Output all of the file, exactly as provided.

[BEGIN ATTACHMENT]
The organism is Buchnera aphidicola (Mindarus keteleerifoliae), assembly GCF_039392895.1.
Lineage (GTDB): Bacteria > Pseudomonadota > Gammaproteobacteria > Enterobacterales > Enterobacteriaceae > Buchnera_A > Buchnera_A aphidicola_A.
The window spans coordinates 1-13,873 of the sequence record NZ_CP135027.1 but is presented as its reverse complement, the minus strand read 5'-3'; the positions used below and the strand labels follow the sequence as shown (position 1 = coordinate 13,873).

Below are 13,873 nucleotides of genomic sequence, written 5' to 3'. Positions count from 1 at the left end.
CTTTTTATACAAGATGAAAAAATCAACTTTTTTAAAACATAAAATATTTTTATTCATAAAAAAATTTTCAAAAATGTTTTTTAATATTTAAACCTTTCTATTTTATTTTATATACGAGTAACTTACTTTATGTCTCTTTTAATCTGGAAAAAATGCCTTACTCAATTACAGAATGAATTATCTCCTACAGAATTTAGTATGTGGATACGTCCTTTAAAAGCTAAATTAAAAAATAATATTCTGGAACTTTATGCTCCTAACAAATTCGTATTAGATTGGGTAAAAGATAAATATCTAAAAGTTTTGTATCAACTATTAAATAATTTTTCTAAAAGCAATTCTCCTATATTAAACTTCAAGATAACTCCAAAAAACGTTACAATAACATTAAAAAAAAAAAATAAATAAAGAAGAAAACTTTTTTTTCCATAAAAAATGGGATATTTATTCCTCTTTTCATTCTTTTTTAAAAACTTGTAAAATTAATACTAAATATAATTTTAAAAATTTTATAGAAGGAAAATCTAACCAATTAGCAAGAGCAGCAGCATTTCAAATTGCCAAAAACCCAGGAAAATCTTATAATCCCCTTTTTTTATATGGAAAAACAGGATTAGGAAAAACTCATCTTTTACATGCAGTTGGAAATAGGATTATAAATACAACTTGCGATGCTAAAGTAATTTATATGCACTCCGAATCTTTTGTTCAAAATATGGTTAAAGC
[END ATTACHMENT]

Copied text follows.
The organism is Buchnera aphidicola (Mindarus keteleerifoliae), assembly GCF_039392895.1.
Lineage (GTDB): Bacteria > Pseudomonadota > Gammaproteobacteria > Enterobacterales > Enterobacteriaceae > Buchnera_A > Buchnera_A aphidicola_A.
The window spans coordinates 1-13,873 of the sequence record NZ_CP135027.1 but is presented as its reverse complement, the minus strand read 5'-3'; the positions used below and the strand labels follow the sequence as shown (position 1 = coordinate 13,873).

Below are 13,873 nucleotides of genomic sequence, written 5' to 3'. Positions count from 1 at the left end.
CTTTTTATACAAGATGAAAAAATCAACTTTTTTAAAACATAAAATATTTTTATTCATAAAAAAATTTTCAAAAATGTTTTTTAATATTTAAACCTTTCTATTTTATTTTATATACGAGTAACTTACTTTATGTCTCTTTTAATCTGGAAAAAATGCCTTACTCAATTACAGAATGAATTATCTCCTACAGAATTTAGTATGTGGATACGTCCTTTAAAAGCTAAATTAAAAAATAATATTCTGGAACTTTATGCTCCTAACAAATTCGTATTAGATTGGGTAAAAGATAAATATCTAAAAGTTTTGTATCAACTATTAAATAATTTTTCTAAAAGCAATTCTCCTATATTAAACTTCAAGATAACTCCAAAAAACGTTACAATAACATTAAAAAAAAAAAATAAATAAAGAAGAAAACTTTTTTTTCCATAAAAAATGGGATATTTATTCCTCTTTTCATTCTTTTTTAAAAACTTGTAAAATTAATACTAAATATAATTTTAAAAATTTTATAGAAGGAAAATCTAACCAATTAGCAAGAGCAGCAGCATTTCAAATTGCCAAAAACCCAGGAAAATCTTATAATCCCCTTTTTTTATATGGAAAAACAGGATTAGGAAAAACTCATCTTTTACATGCAGTTGGAAATAGGATTATAAATACAACTTGCGATGCTAAAGTAATTTATATGCACTCCGAATCTTTTGTTCAAAATATGGTTAAAGC